I must begin with a confession. A beach hut was never the first option that sprung to mind when looking for a relaxing escape from working in the city.  Boutique hotels and spas were always the order of the day when my partner and I would spend evenings scrolling through TripAdvisor, looking for a seaside haven to lift the pressure of the nine to five. In fact, a beach hut was something I would warmly associate with grandparents, deck chairs, and the old spare camping kettle and tea towels. A kind of enchanting inconvenience.

Bournemouth Council has taken inspiration from these British coastal mainstays, maintaining the quaint escapist charm, whilst assuring the comfort and amenities to attract a different type of guest, catering to those more reliant on the bells and whistles of a well equipped hotel room. You can do a whole lot more than store some towels, chairs and a bucket and spade.

Built at the foot of a cliff, the pristine and pastel painted clapboard "Beach Lodges" open directly on to the beach front, but for a small accessway allowing for beach maintenance vehicles and the regular land train carrying passengers up and down this beautiful long stretch of English seaside. These small monuments of resourcefulness and ingenuity impress from the outset, from the moment you slide back the bifold doors to reveal a diminutive but well-equipped living space that has everything you could hope for from a holiday home. A separate bathroom, an upstairs sleeping area with its own storage space; there's a fully fitted kitchen with a fridge and electric hob all present without feeling like their inclusion compromised the style of the interior. Open the drawers, and inside you are presented with modern kitchen equipment in excellent condition. A dining table sits centrally, easy to disassemble, with a cupboard in which it perfectly tessellates, so you never feel overwhelmed upon collapsing the fixtures to form the extra double bed available in the main living space. Reliable wi-fi was a truly pleasant surprise, as well as an understandably small but good quality TV adjacent to the dining table and collapsible sofa. For my stay at the lodges, there were two of us, but it is perfectly set up for a family of four.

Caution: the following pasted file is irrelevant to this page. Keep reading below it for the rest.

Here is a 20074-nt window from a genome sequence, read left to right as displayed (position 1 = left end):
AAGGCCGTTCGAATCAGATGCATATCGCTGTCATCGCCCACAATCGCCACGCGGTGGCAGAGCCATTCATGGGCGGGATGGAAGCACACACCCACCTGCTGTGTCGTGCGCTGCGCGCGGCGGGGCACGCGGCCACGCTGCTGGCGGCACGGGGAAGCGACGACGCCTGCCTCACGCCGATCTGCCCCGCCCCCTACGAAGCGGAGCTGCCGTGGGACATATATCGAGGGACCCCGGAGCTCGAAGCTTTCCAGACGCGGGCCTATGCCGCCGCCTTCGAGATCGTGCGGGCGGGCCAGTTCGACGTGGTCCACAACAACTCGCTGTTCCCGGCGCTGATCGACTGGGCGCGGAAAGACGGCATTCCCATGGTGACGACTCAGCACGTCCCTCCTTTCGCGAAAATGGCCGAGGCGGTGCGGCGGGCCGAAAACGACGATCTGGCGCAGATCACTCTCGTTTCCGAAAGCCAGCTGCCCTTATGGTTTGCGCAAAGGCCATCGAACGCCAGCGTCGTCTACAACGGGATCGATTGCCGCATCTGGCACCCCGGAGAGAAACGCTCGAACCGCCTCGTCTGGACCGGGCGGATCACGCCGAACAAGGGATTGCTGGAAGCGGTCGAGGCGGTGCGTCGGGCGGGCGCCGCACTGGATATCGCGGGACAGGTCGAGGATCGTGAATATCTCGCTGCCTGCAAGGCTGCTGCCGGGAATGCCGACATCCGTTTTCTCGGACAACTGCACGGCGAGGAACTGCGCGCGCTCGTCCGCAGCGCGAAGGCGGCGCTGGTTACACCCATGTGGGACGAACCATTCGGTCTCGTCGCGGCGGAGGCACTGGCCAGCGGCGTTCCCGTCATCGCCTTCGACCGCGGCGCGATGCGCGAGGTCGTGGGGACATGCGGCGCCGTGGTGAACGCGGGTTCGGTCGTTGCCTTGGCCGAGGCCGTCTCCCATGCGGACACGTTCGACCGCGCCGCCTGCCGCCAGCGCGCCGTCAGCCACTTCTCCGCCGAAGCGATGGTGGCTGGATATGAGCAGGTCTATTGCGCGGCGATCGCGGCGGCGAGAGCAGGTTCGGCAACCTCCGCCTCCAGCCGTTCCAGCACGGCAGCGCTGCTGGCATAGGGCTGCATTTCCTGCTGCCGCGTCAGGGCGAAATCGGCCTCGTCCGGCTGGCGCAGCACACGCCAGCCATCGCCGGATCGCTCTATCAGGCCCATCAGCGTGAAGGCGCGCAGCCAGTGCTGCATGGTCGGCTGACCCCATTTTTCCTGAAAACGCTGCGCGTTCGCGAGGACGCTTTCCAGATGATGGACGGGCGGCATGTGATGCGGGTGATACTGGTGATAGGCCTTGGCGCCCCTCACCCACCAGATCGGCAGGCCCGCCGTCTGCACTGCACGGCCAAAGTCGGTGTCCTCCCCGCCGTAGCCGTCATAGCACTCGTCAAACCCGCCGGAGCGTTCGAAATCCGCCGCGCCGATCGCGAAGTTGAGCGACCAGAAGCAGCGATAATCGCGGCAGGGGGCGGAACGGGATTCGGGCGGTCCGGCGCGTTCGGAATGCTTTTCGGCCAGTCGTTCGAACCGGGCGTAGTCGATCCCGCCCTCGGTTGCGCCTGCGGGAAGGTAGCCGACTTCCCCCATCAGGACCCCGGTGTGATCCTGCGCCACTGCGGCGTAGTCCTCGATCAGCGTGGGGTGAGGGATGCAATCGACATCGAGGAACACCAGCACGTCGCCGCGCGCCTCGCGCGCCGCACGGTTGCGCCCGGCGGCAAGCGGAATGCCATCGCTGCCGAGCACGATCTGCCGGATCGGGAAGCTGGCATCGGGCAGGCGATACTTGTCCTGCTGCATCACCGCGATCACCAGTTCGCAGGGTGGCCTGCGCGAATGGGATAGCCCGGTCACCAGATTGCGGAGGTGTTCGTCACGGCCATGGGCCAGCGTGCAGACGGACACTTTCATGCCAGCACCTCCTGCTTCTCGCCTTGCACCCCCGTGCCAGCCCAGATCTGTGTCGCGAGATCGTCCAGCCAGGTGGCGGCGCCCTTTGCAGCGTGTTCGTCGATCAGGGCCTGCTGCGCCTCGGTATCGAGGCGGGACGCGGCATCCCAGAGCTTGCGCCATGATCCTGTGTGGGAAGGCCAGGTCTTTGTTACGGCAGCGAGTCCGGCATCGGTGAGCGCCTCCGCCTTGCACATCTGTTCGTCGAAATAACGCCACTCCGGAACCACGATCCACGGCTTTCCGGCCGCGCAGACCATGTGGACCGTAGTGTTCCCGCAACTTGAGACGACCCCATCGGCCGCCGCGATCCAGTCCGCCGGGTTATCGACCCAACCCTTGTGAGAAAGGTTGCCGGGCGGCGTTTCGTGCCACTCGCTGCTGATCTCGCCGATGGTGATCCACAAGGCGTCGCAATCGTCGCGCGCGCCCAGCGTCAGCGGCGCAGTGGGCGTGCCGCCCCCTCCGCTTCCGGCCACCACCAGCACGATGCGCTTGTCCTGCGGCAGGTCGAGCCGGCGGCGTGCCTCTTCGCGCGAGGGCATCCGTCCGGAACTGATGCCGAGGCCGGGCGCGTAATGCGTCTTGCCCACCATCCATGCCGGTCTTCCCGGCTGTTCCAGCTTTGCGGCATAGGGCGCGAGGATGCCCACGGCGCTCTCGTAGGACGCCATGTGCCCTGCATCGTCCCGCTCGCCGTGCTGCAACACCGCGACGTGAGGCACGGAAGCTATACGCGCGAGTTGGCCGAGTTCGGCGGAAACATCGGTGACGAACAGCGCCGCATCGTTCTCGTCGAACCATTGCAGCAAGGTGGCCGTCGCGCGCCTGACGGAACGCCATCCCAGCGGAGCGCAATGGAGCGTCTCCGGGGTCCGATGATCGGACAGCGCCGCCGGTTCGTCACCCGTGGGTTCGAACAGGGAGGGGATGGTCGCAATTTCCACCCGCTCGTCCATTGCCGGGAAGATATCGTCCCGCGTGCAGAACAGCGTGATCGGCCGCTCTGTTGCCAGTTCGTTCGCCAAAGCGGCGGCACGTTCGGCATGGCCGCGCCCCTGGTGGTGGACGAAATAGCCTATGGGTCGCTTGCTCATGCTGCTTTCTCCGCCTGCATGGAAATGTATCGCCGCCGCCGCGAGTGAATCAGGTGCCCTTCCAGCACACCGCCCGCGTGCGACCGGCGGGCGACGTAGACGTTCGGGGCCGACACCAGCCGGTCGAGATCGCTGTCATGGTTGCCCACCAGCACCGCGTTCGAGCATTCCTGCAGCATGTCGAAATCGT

The wooden decked balcony offers stunning views out to sea, with two large deck chairs provided, and smaller wooden chairs that double as dining chairs being stored within the wardrobe. Views out to the Isle of Wight decorate the horizon, and the balconies of the Bournemouth beach lodges provide the perfect spot to relax and take it in. Meanwhile, kids can roam on the beach in safe view of the deck, or indeed dogs, as this accommodation does provide dog friendly lodges when seasonal beach rules allow. The living spaces are certainly suitable for small to medium sized dogs, although smaller dogs would certainly struggle to reach the mezzanine level as the stairs are half way towards being better referred to as a ladder. This aside, we took our well-trained French Bulldog puppy, and the level of freedom and safety that the location offered allowed us to have the best dog-friendly holiday we have experienced so far.

Bournemouth City Council have achieved something here that feels unique. It is rare to see a local council executing a venture themselves without opening the doors to an established hotel chain operator, but they have done so with style and consideration, and to the benefit of their town. The friendly staff, and sense of peace and freedom without compromising on comfort, makes it well worth a return trip.

Prices range from £275 to £625 based on 3 to 4 night stays.  For more information visit www.bournemouthbeachlodges.co.uk